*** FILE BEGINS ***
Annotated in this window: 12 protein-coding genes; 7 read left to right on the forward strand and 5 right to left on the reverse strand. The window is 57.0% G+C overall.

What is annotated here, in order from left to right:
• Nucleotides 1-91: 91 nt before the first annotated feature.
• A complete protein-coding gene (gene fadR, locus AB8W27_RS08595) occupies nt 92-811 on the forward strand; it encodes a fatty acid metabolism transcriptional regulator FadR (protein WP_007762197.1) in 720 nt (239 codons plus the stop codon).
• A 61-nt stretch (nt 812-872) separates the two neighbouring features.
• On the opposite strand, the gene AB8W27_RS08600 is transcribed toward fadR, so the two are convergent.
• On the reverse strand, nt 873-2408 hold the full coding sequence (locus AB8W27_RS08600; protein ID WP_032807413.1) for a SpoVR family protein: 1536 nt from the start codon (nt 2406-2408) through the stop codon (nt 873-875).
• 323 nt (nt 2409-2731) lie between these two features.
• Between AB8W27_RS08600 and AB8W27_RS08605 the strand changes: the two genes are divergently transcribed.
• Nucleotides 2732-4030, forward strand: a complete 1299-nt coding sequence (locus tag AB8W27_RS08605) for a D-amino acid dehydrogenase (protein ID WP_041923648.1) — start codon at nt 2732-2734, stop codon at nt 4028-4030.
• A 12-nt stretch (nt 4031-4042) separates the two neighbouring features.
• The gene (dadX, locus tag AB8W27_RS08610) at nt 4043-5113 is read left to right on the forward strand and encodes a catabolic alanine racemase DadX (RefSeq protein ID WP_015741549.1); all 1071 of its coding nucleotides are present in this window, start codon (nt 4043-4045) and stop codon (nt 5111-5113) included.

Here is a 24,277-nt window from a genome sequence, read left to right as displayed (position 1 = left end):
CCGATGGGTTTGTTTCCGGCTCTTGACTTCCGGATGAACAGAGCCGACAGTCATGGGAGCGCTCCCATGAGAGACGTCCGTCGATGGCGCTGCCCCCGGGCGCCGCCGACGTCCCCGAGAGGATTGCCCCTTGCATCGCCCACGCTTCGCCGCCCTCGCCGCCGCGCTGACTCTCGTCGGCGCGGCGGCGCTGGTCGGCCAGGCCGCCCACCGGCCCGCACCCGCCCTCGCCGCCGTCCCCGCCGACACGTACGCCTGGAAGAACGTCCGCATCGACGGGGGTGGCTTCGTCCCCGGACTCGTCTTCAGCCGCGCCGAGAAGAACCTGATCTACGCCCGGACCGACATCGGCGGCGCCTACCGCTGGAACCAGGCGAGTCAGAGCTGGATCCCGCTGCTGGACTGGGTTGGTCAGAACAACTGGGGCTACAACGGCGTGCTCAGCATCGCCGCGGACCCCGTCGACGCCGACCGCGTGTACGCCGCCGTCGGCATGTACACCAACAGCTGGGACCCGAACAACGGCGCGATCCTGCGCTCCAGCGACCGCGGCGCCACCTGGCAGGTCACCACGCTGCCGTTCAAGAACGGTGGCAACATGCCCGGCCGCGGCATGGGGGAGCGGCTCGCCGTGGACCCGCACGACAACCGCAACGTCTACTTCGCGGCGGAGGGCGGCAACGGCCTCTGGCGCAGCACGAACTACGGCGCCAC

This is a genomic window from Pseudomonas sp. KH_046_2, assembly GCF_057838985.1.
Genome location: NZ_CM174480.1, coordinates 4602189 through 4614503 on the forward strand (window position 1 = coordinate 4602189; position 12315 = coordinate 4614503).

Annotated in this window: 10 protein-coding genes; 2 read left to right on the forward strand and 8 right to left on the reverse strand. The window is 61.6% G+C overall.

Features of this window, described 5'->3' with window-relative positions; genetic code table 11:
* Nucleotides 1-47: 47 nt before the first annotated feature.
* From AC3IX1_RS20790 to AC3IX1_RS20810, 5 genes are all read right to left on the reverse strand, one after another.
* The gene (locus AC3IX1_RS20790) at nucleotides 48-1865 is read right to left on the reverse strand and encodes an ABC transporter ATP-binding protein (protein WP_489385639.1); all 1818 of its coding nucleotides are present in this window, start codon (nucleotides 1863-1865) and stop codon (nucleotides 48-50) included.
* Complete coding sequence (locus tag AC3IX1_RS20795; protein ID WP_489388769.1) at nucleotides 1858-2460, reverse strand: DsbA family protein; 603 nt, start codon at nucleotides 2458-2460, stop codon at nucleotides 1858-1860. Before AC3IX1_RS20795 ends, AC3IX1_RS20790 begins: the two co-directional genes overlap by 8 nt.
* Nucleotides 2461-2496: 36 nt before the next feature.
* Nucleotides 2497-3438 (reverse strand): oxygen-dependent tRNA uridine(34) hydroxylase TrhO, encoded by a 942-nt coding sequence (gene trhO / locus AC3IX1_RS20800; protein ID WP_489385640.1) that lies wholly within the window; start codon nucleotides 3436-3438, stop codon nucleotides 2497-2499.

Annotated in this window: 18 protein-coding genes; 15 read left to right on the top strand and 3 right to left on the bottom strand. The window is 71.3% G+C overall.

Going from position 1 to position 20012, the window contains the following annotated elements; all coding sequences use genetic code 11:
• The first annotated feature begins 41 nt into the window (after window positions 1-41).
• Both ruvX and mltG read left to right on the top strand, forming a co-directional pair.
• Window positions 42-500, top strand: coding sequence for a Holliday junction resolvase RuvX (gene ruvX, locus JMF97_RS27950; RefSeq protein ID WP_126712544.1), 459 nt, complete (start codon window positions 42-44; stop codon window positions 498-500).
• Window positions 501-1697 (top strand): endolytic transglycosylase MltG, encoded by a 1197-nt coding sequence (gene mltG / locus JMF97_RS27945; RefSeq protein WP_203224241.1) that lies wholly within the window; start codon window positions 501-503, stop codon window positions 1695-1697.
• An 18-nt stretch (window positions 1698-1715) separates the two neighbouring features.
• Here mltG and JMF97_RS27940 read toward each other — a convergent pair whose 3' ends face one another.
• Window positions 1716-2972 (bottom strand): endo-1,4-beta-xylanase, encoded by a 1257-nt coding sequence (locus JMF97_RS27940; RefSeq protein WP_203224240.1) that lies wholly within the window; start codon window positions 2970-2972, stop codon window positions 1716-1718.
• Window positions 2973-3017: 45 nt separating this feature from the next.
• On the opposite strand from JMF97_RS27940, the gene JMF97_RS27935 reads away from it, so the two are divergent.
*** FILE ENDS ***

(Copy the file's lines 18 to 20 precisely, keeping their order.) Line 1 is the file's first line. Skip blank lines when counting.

Features of this window, described 5'->3' with window-relative positions; genetic code table 11:
* Nucleotides 1-47: 47 nt before the first annotated feature.
* From AC3IX1_RS20790 to AC3IX1_RS20810, 5 genes are all read right to left on the reverse strand, one after another.